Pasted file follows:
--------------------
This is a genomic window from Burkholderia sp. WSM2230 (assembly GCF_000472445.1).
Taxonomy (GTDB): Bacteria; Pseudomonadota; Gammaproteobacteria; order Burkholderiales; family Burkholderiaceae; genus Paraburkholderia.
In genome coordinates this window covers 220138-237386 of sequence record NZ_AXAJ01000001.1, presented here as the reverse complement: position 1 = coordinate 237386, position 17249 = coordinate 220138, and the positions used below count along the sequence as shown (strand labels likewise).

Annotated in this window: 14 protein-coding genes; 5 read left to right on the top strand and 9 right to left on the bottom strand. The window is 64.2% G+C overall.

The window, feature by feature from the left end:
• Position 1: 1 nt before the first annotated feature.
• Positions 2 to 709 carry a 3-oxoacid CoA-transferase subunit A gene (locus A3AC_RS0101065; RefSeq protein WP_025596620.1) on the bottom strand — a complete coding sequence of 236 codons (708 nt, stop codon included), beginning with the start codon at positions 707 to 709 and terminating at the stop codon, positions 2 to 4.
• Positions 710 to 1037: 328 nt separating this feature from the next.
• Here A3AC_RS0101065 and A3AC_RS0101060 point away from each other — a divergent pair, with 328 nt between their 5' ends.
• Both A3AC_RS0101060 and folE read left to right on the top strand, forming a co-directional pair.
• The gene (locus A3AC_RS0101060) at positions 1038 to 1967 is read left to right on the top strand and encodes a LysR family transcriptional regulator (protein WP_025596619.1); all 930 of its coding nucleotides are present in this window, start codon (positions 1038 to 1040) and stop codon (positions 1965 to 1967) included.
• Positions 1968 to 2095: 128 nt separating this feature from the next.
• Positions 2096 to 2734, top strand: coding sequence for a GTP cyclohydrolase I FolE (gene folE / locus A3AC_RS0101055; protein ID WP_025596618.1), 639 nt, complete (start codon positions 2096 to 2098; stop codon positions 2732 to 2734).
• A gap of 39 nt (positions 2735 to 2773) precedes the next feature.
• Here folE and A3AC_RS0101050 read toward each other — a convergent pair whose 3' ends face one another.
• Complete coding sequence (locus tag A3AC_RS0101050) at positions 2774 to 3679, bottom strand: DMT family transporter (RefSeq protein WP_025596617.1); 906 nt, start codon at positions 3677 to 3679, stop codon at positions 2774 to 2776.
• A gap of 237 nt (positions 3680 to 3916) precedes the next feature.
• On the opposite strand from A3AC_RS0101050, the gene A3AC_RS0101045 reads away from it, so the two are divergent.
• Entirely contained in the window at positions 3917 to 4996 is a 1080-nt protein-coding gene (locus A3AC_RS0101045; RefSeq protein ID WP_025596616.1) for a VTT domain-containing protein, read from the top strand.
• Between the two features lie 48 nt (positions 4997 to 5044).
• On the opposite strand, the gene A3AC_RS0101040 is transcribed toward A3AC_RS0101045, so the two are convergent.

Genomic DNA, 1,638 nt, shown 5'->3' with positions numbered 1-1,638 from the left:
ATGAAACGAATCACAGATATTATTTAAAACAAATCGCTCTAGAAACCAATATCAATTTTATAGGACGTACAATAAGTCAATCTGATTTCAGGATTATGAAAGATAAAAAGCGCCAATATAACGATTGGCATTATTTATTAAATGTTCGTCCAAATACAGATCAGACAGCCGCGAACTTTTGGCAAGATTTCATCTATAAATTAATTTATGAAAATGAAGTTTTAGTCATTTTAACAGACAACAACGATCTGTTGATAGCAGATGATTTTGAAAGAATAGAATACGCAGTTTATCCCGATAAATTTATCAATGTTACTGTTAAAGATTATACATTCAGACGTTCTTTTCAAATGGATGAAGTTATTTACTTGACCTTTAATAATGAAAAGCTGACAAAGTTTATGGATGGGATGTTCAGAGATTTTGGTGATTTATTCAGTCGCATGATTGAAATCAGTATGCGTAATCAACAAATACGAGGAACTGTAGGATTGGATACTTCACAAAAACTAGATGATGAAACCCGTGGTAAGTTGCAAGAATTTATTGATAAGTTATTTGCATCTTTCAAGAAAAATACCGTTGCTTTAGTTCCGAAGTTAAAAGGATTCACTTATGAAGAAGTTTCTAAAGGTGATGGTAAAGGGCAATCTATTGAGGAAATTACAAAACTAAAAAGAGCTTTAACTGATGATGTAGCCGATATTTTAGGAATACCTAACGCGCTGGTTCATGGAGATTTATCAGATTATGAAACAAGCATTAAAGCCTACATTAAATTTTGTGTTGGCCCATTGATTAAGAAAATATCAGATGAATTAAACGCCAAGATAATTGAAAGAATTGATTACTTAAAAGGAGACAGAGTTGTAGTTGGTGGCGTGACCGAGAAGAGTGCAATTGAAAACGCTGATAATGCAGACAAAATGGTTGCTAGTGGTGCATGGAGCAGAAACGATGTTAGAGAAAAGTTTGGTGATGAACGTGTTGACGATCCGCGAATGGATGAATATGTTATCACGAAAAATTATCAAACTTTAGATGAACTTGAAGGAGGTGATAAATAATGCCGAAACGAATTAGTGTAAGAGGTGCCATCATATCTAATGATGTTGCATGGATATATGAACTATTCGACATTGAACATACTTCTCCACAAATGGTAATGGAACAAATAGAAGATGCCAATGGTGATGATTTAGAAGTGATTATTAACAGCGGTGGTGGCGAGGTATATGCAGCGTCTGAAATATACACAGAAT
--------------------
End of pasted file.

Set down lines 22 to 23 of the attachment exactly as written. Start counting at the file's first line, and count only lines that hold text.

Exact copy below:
Genomic DNA, 1,638 nt, shown 5'->3' with positions numbered 1-1,638 from the left:
ATGAAACGAATCACAGATATTATTTAAAACAAATCGCTCTAGAAACCAATATCAATTTTATAGGACGTACAATAAGTCAATCTGATTTCAGGATTATGAAAGATAAAAAGCGCCAATATAACGATTGGCATTATTTATTAAATGTTCGTCCAAATACAGATCAGACAGCCGCGAACTTTTGGCAAGATTTCATCTATAAATTAATTTATGAAAATGAAGTTTTAGTCATTTTAACAGACAACAACGATCTGTTGATAGCAGATGATTTTGAAAGAATAGAATACGCAGTTTATCCCGATAAATTTATCAATGTTACTGTTAAAGATTATACATTCAGACGTTCTTTTCAAATGGATGAAGTTATTTACTTGACCTTTAATAATGAAAAGCTGACAAAGTTTATGGATGGGATGTTCAGAGATTTTGGTGATTTATTCAGTCGCATGATTGAAATCAGTATGCGTAATCAACAAATACGAGGAACTGTAGGATTGGATACTTCACAAAAACTAGATGATGAAACCCGTGGTAAGTTGCAAGAATTTATTGATAAGTTATTTGCATCTTTCAAGAAAAATACCGTTGCTTTAGTTCCGAAGTTAAAAGGATTCACTTATGAAGAAGTTTCTAAAGGTGATGGTAAAGGGCAATCTATTGAGGAAATTACAAAACTAAAAAGAGCTTTAACTGATGATGTAGCCGATATTTTAGGAATACCTAACGCGCTGGTTCATGGAGATTTATCAGATTATGAAACAAGCATTAAAGCCTACATTAAATTTTGTGTTGGCCCATTGATTAAGAAAATATCAGATGAATTAAACGCCAAGATAATTGAAAGAATTGATTACTTAAAAGGAGACAGAGTTGTAGTTGGTGGCGTGACCGAGAAGAGTGCAATTGAAAACGCTGATAATGCAGACAAAATGGTTGCTAGTGGTGCATGGAGCAGAAACGATGTTAGAGAAAAGTTTGGTGATGAACGTGTTGACGATCCGCGAATGGATGAATATGTTATCACGAAAAATTATCAAACTTTAGATGAACTTGAAGGAGGTGATAAATAATGCCGAAACGAATTAGTGTAAGAGGTGCCATCATATCTAATGATGTTGCATGGATATATGAACTATTCGACATTGAACATACTTCTCCACAAATGGTAATGGAACAAATAGAAGATGCCAATGGTGATGATTTAGAAGTGATTATTAACAGCGGTGGTGGCGAGGTATATGCAGCGTCTGAAATATACACAGAAT